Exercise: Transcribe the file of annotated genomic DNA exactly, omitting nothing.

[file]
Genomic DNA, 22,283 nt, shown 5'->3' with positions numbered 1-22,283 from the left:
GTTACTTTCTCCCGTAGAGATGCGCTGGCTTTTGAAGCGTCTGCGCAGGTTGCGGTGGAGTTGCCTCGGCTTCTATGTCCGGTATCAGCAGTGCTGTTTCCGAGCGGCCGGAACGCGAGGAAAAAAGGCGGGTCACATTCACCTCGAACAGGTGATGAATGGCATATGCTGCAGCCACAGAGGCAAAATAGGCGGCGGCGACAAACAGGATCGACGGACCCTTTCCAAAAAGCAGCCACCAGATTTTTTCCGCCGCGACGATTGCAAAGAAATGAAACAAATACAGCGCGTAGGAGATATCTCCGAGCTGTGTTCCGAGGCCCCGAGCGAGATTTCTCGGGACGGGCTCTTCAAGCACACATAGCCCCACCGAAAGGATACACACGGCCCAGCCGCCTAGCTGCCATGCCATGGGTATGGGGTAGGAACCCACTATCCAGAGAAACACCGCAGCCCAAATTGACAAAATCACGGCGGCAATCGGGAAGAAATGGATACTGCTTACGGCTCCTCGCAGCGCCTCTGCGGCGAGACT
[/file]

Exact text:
Genomic DNA, 22,283 nt, shown 5'->3' with positions numbered 1-22,283 from the left:
GTTACTTTCTCCCGTAGAGATGCGCTGGCTTTTGAAGCGTCTGCGCAGGTTGCGGTGGAGTTGCCTCGGCTTCTATGTCCGGTATCAGCAGTGCTGTTTCCGAGCGGCCGGAACGCGAGGAAAAAAGGCGGGTCACATTCACCTCGAACAGGTGATGAATGGCATATGCTGCAGCCACAGAGGCAAAATAGGCGGCGGCGACAAACAGGATCGACGGACCCTTTCCAAAAAGCAGCCACCAGATTTTTTCCGCCGCGACGATTGCAAAGAAATGAAACAAATACAGCGCGTAGGAGATATCTCCGAGCTGTGTTCCGAGGCCCCGAGCGAGATTTCTCGGGACGGGCTCTTCAAGCACACATAGCCCCACCGAAAGGATACACACGGCCCAGCCGCCTAGCTGCCATGCCATGGGTATGGGGTAGGAACCCACTATCCAGAGAAACACCGCAGCCCAAATTGACAAAATCACGGCGGCAATCGGGAAGAAATGGATACTGCTTACGGCTCCTCGCAGCGCCTCTGCGGCGAGACT